Organotolerance in the Natural Bacterial Assemblage in Surface Sediments of Charleston Harbor, San Diego Bay, and the Upper Delaware River System
Rept. for 1 Mar 1998-1 Dec 2002
NAVAL RESEARCH LAB WASHINGTON DC
Pagination or Media Count:
The addition of volatile organic compounds VOCs into the environment represents one stressor that may affect metabolism among some components of the bacterial assemblage in submerged sediments. Chronic exposure to VOCs and their rapid transport to submerged sediments may impact the structure of the assemblage by increasing the selective pressure for organotolerant strains. We developed an assay to differentiate the change in bacterial production in response to input of the VOC naphthalene. Bacterial production in surface water and sediments that chronically receive input of fresh petroleum or other volatile organics was less inhibited by naphthalene additions than was bacterial production from more pristine areas. The inherent difficulties involved in assessing current day input from historical contamination in estuaries have the potential to make this a valuable tool in environmental forensics. This assay was used to evaluate the bacterial assemblage in surface sediments of three coastal estuaries chosen because they all involve differentiating historical petroleum releases by the Navy from current industrial inputs to estuarine sediments.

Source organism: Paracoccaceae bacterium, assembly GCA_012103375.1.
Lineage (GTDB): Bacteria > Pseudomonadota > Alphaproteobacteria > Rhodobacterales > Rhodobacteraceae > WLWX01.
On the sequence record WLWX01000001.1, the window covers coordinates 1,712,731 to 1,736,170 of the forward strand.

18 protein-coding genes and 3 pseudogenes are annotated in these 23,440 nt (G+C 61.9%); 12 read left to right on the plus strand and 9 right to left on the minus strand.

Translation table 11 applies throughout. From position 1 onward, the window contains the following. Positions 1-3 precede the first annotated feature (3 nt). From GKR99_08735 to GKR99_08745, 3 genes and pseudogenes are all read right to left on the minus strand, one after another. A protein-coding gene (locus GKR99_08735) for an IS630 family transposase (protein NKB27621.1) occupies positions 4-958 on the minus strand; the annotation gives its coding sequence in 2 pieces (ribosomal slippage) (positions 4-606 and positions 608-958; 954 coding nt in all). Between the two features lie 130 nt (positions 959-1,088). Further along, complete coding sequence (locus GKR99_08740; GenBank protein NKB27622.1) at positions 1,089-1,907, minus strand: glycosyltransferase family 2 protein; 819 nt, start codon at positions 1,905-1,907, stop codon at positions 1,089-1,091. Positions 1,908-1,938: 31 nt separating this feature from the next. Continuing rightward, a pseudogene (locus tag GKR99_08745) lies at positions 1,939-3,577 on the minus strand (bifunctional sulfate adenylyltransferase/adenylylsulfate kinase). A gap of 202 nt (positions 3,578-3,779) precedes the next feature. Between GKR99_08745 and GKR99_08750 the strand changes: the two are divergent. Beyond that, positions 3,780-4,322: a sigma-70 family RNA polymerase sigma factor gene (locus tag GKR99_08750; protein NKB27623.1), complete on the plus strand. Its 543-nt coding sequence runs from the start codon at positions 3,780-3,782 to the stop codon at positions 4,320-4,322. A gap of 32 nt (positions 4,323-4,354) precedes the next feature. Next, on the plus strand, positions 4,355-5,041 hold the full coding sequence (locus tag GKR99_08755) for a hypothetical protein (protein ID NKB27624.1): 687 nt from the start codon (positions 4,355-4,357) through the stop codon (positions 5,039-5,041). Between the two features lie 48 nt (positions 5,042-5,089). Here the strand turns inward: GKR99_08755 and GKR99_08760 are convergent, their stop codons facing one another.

- Hydrology, Limnology and Potamology
- Water Pollution and Control